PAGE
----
MCFADDEN, P. J., MCMILLIAN and GOSS, JJ.
McFadden, Presiding Judge.
jury trial, Mark Bradley Boyd was convicted of child
molestation for having sexual intercourse with 14-year-old V.
B. and for sexual exploitation of a child for knowingly
possessing a digital image of V. B.'s genitals on his
cellular phone. Boyd argues that the state failed to prove
venue as to either offense, but the evidence was sufficient
to authorize the jury to find that the crimes were committed
in Coweta County, as charged. Boyd argues that the trial
court erred in admitting evidence that he had engaged in
other acts of sexual intercourse with minors, but the trial
court did not abuse his discretion in that ruling. Finally,
Boyd argues that his trial counsel was ineffective in failing
to seek to strike a juror who had been molested as a child,
but he has not shown both that this failure constituted
deficient performance and that he was prejudiced by it. So we
appeal from a criminal conviction, we view the evidence
"in the light most favorable to the verdict, and the
defendant no longer enjoys the presumption of
innocence[.]" Morris v. State, 322 Ga.App. 682
(1) (746 S.E.2d 162) (2013) (citation omitted). So viewed,
the evidence showed that for several months in late 2014,
Boyd dated V. B.'s mother. During that time, Boyd
sometimes made suggestive comments to V. B., the two
exchanged sexual messages over a messaging app on their
cellular devices, and V. B. sent Boyd some nude photographs
of herself, including a photograph of her genitals. On
December 15, 2014, V. B. spent the night at Boyd's house
and the two had sexual intercourse. V. B. disclosed that
event to Boyd's daughter, who was her school friend. In
January 2015, after Boyd and V. B.'s mother broke off
their relationship, V. B. disclosed to her mother that Boyd
had molested her. She repeated this disclosure to a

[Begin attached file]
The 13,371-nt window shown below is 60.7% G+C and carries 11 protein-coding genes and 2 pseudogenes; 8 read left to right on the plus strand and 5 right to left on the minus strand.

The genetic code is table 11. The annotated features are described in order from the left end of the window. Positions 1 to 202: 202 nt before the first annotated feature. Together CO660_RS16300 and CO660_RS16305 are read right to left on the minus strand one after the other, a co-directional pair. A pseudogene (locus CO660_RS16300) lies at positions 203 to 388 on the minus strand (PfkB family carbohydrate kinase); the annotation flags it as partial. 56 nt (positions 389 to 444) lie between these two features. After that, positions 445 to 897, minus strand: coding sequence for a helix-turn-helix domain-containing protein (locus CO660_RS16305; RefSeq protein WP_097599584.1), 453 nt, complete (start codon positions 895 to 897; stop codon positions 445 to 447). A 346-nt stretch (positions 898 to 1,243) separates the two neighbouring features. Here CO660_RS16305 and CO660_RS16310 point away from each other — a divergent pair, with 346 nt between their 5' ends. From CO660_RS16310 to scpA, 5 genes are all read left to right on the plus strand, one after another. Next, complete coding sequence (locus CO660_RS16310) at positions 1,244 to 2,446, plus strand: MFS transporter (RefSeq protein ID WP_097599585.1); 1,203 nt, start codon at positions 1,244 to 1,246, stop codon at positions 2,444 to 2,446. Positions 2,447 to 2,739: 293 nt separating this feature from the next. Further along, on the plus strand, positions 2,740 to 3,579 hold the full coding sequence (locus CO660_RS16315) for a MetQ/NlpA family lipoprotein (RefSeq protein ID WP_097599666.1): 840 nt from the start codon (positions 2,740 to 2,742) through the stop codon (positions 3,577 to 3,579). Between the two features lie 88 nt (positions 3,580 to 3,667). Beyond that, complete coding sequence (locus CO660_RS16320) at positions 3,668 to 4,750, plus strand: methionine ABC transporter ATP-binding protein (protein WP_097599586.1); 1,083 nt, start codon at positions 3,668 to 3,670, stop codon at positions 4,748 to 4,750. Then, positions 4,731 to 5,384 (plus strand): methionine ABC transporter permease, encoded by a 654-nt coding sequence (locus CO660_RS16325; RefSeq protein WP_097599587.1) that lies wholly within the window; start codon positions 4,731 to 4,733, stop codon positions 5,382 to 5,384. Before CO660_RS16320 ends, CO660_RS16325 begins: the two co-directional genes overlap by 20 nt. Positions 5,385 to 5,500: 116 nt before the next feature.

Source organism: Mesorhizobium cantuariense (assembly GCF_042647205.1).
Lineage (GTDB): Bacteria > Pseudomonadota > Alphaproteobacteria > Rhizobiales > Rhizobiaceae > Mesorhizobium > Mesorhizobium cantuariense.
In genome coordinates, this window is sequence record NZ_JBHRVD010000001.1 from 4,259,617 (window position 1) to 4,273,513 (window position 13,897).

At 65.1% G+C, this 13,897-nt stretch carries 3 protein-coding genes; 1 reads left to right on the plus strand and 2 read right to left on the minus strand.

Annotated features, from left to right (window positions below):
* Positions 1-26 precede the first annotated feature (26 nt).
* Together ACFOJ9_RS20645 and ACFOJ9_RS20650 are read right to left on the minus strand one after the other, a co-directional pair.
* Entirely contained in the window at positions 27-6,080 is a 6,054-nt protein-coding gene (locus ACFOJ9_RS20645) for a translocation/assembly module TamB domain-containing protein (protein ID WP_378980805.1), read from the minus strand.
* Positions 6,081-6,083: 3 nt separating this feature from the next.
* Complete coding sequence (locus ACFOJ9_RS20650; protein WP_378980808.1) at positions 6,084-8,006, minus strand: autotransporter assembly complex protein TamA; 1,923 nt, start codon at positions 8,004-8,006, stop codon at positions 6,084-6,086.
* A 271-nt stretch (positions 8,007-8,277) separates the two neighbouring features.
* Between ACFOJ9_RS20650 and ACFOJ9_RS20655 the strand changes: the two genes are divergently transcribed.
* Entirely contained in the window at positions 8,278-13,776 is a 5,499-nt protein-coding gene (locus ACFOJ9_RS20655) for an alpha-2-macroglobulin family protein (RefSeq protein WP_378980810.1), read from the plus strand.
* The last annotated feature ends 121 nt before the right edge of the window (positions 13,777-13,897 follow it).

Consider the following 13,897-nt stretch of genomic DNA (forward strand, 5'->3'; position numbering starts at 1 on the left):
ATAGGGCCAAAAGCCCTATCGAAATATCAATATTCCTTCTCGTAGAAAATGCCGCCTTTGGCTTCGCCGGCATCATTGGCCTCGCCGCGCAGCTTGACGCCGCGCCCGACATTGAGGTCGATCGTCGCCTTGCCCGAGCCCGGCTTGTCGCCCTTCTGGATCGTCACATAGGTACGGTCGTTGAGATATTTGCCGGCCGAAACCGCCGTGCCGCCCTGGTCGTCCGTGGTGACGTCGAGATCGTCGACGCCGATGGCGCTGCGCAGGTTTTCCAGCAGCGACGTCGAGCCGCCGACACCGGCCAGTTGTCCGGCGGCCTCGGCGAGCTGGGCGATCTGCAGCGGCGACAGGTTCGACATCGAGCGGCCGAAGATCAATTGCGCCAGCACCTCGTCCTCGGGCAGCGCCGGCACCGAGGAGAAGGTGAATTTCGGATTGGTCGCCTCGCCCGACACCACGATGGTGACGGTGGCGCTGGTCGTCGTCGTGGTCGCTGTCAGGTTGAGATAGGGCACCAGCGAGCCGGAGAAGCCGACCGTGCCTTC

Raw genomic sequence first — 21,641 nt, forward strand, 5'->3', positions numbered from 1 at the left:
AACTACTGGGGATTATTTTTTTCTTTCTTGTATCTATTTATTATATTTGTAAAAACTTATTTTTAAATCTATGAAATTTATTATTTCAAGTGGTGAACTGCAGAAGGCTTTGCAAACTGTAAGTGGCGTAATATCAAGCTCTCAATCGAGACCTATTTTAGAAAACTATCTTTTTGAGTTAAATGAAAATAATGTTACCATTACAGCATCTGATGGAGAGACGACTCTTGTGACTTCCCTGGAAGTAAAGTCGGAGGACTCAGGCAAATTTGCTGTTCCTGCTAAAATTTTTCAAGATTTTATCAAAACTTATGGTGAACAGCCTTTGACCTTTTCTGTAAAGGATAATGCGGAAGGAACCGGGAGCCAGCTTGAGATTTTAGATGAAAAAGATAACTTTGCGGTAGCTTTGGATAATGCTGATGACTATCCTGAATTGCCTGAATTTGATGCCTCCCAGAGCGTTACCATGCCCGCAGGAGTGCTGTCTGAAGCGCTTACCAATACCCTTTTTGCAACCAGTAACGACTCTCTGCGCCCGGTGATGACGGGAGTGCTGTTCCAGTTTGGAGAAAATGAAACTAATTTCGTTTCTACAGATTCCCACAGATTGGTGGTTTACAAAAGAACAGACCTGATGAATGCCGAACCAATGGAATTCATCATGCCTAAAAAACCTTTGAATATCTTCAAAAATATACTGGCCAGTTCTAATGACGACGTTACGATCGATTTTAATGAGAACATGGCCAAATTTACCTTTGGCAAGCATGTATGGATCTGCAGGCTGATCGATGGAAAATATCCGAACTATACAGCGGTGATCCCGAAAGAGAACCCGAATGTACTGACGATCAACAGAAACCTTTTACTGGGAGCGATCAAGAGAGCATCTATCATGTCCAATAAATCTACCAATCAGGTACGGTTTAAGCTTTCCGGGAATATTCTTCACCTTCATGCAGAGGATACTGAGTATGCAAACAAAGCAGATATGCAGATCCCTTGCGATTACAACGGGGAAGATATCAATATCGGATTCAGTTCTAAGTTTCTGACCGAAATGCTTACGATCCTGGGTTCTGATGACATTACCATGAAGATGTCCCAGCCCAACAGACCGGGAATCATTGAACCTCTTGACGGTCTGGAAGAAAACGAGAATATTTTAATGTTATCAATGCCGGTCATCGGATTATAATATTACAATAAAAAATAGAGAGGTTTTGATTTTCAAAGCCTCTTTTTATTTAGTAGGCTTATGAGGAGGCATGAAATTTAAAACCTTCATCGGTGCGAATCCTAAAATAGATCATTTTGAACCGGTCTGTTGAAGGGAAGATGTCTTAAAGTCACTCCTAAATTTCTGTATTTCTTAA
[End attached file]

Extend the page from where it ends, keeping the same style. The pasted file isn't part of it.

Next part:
psychologist during a forensic examination. Law enforcement
officers arrested Boyd, and they recovered from his cellular
phone nude photographs of V. B.
Boyd does not challenge the sufficiency of the evidence
except as to venue, the evidence recited above is sufficient
under the standard of Jackson v. Virginia, 443 U.S.
307 (99 S.Ct. 2781, 61 L.Ed.2d 560) (1979). See generally
OCGA § 16-6-4 (a) (1) ("A person commits the
offense of child molestation when such person . . . [d]oes
any immoral or indecent act to or in the presence of or with
any child under the age of 16 years with the intent to arouse
or satisfy the sexual desires of either the child or the
person[.]"); OCGA § 16-12-100 (b) (8) ("It is
unlawful for any person knowingly to possess or control any
material which depicts a minor or a portion of a minor's
body engaged in any sexually explicit conduct."); OCGA
§ 16-12-100 (a) (4) (D) ("[s]exually explicit
conduct" means "actual or simulated . . . [l]ewd
exhibition of the genitals or pubic area of any
Venue. Boyd argues that the state failed to prove
venue as to either offense. We disagree.
the other elements of a criminal offense, the state must
prove the element of venue beyond a reasonable doubt. See
Pike v. State, 302 Ga. 795, 797 (1) (809 S.E.2d 756)
(2018). On appeal, "we view the evidence of venue in a
light most favorable to support the verdict and determine
whether the evidence was sufficient to permit a rational
trier of fact to find beyond a reasonable doubt that the
crime or crimes were committed in the county in which the
defendant was indicted." Worthen v. State, 304
Ga. 862, 865 (3) (a) (823 S.E.2d 291) (2019) (citation and